νdSr2+wdx=SrCaCalkcalCa2+weqCa2+w+SrMgdolkdolMg2+weqMg2+w+SrclwasJwasl+JinlSrKoutSr2+w(8)
where [Sr2+]w is the concentration of dissolved Sr2+; (Sr/Ca)cal is the molar Sr/Ca ratio of calcite; (Sr/Mg)dol is the molar Sr/Mg ratio of dolomite; and (Sr/Mg)was is the molar Sr/Cl ratio of Wasatch water.

The transport equation describing the evolution of dissolved 87Sr/86Sr ratios is:

νdRwdx=1Sr2+wSrCaCalKCalCa2+weqCa2+wRCalRw+SrMgdolKdolMg2+weqMg2+wRcalRw+SrClwasJwaslRwasRw+JinSrRcoalRw(9)
where Rw, Rdol, Rcal, Rwas, and Rcoal are the 87Sr/86Sr ratios of Wyodak water, dolomite, calcite, Wasatch water, and labile Sr2+ on coal surfaces, respectively. We model the input of Sr2+ from coal surfaces (desorption) using a linear rate law, whereas we model the output of Sr2+ from water (adsorption) as being proportional to the amount of Sr2+ present in solution.

Comparisons between the measured and modeled data are shown in Fig. 3a,b. Between S1 and W1, dolomite dissolution and desorption add Sr2+ at rates of 5.0 and 1.2 nmol/L/yr, respectively, whereas adsorption removes Sr2+ at a rate of 9.8 nmol/L/yr. Here, dissolved 87Sr/86Sr ratios increase because the desorbed Sr2+ is radiogenic (Frost et al., 2002). Between W1 and W3, the total average input rate from carbonate dissolution and desorption slightly exceeds the average adsorption rate (4.8 vs. 5.3 nmol/L/yr, respectively). As shown in Fig. 3b, dissolved 87Sr/86Sr ratios in this region of the aquifer first undergo an initial decrease when the rates of dolomite dissolution and calcite precipitation are highest. As the rates decrease during the approach to carbonate mineral saturation, the desorption contribution becomes more significant, and dissolved 87Sr/86Sr ratios increase. This behavior is tentatively confirmed by the agreement between W2 and the theoretical output (Fig. 3b). Between W3 and W6, Sr2+ concentrations decrease because the sorption rate exceeds the desorption rate (0.54 vs. 0.20 nmol/L/yr). However, dissolved 87Sr/86Sr ratios undergo a steady increase because desorbing Sr2+ continues to mix with Sr2+ in the fluid phase. Lastly, between W6 and W9, Wasatch water inflow delivers unradiogenic Sr2+ (0.71266) at a rate of 1.7 nmol/L/yr, but Sr2+ concentrations decrease because the average removal rate is more rapid (2.5 nmol/L/yr). These results demonstrate that exchange reactions exert an important control on the downgradient evolution of Sr2+.

5.4 B geochemistry in the WACB aquifer

Because B is highly soluble, its concentration in formation waters strongly correlates with salinity, a chemical property that has prompted numerous groundwater studies to use B as a tracer of water salinization (e.g., Vengosh et al., 2002), anthropogenic contamination (e.g., Pennisi et al., 2006b), thermal maturation of organic matter (e.g., Williams et al., 2013), and hydraulic fracturing (e.g., Warner et al., 2014). Moreover, B has been recognized as a potential contaminant worthy of regulation. Interest in coupling B isotopes with major elements and Sr isotopes is based on 1) the need to understand the reactions that control B distributions in groundwater, particularly in aquifers considered for water or mineral resources exploitation (e.g., Millot and Négrel, 2007; Pennisi et al., 2006), and 2) the chemical properties of B isotopes that help elucidate water/rock interactions, in particular those that are pH-dependent (e.g., Hemming et al., 1995; Lemarchand et al., 2007; Schmitt et al., 2012; Spivack et al., 1987). Fig. 4 provides a review of published relationships between pH and the B partition coefficient (Kd) and the B isotopic fractionation factor (α). In the pH range of the WACB samples, both B species are present in solution. Therefore, dissolved B isotope ratios are strongly linked to solution pH through the cumulative effects of adsorption/desorption reactions and carbonate precipitation/dissolution (e.g., Lemarchand et al., 2007; Ruiz-Agudo et al., 2012).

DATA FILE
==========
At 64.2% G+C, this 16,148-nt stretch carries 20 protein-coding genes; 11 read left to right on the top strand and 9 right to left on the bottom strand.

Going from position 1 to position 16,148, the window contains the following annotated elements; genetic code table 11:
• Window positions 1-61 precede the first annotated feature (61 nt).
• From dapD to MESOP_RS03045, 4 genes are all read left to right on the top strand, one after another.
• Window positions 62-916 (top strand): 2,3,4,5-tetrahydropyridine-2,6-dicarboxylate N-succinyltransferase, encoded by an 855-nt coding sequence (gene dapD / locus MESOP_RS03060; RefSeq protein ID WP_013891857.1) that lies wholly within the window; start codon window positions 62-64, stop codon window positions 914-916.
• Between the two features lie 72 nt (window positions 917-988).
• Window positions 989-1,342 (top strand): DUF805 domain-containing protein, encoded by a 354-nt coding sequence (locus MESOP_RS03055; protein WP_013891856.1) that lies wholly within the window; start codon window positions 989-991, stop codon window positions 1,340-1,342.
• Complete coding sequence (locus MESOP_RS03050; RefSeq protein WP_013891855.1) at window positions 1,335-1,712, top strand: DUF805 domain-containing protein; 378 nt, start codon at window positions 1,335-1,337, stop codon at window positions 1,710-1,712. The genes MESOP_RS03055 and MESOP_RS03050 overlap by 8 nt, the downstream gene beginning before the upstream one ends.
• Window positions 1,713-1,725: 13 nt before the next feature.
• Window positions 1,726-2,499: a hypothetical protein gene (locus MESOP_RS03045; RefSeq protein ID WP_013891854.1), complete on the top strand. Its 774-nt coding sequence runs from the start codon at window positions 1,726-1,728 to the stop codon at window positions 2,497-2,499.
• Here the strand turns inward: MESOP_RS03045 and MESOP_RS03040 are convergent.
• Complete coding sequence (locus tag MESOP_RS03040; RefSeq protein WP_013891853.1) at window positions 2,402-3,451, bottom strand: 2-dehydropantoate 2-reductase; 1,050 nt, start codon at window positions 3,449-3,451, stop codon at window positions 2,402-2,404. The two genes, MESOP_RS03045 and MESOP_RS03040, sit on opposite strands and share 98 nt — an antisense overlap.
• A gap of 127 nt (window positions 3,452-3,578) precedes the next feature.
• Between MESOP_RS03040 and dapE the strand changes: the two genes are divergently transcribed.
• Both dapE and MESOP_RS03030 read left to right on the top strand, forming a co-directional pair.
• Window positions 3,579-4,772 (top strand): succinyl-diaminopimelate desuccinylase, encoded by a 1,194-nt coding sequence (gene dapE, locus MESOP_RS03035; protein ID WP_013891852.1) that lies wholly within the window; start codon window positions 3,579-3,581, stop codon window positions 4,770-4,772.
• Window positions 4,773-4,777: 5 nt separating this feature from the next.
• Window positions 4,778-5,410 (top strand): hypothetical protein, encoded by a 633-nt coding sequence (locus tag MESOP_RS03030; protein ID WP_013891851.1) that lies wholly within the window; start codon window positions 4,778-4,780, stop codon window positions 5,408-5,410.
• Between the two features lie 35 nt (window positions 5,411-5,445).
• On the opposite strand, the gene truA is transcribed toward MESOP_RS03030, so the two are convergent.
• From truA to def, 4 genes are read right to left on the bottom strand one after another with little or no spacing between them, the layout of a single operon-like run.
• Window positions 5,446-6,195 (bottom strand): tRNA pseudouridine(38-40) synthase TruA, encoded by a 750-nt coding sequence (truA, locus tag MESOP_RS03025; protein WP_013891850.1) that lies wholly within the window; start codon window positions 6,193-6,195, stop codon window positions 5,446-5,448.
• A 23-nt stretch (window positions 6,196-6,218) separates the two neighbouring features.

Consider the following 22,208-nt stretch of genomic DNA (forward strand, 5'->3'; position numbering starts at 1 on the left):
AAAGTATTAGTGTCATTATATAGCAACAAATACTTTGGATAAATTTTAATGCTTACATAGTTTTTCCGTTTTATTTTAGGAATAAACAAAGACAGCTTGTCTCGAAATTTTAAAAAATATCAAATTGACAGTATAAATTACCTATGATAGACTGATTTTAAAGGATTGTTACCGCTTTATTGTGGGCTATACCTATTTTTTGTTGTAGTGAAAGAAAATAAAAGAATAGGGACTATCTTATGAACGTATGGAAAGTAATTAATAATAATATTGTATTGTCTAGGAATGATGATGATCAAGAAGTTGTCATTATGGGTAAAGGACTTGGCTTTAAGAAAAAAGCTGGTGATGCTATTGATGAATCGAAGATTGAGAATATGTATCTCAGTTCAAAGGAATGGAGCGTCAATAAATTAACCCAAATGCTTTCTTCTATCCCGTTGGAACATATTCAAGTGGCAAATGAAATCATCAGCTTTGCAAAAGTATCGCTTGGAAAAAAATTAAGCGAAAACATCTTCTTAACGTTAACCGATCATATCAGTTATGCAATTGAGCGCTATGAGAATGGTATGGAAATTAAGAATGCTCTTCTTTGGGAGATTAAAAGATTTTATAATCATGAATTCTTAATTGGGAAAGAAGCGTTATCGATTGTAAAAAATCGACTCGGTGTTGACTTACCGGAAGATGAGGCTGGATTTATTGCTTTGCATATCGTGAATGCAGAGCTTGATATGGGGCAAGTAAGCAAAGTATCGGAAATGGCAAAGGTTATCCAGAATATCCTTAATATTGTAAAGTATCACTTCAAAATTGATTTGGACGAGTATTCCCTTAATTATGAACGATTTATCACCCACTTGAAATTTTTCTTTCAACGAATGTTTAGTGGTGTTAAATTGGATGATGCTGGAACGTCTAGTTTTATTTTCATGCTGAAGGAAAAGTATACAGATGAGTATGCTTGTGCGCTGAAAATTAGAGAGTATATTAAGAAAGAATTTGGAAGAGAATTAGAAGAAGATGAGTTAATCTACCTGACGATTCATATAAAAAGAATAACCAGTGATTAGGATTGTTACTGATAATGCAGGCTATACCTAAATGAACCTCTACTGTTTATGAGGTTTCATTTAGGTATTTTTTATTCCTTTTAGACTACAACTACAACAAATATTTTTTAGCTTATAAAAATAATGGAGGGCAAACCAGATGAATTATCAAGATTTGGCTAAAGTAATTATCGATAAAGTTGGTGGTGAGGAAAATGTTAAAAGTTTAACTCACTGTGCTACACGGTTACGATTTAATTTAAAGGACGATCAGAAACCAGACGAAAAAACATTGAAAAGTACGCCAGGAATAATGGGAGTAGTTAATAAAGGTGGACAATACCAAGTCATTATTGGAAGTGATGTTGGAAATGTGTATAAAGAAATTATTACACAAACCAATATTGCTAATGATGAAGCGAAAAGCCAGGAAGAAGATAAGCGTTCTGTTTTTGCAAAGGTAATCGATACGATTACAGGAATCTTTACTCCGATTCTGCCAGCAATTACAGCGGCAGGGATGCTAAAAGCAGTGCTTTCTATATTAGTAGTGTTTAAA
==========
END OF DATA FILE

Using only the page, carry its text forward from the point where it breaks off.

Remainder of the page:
Fig. 4

Review of Kd–pH and α–pH relationships. “Resin” data are from Lemarchand (2001); “humic acids” data are from Lemarchand et al., 2005; “birnessite” and “goethite” data are from Lemarchand et al., 2007; “carbonate” data are from Hemming et al. (1995) and Goldberg and Forster (1991); “sediments” data are from Spivack et al. (1987).

It is difficult to model the reactive transport of B using the equations above because neither B concentrations nor the isotope composition of expected sources and sinks are known. Similarly, data are lacking for the isotopic fractionation factor (α) and the partition coefficient (Kd) corresponding to the various reactions. Nonetheless, the B mass balance in WACB waters and the inverse correlation between δ11B values and pH (Fig. 5) provide evidence that pH-dependent reactions control the B distribution. This reduces the B transport modeling to equilibrium reactions involving B exchange between groundwater and host minerals.

Fig. 5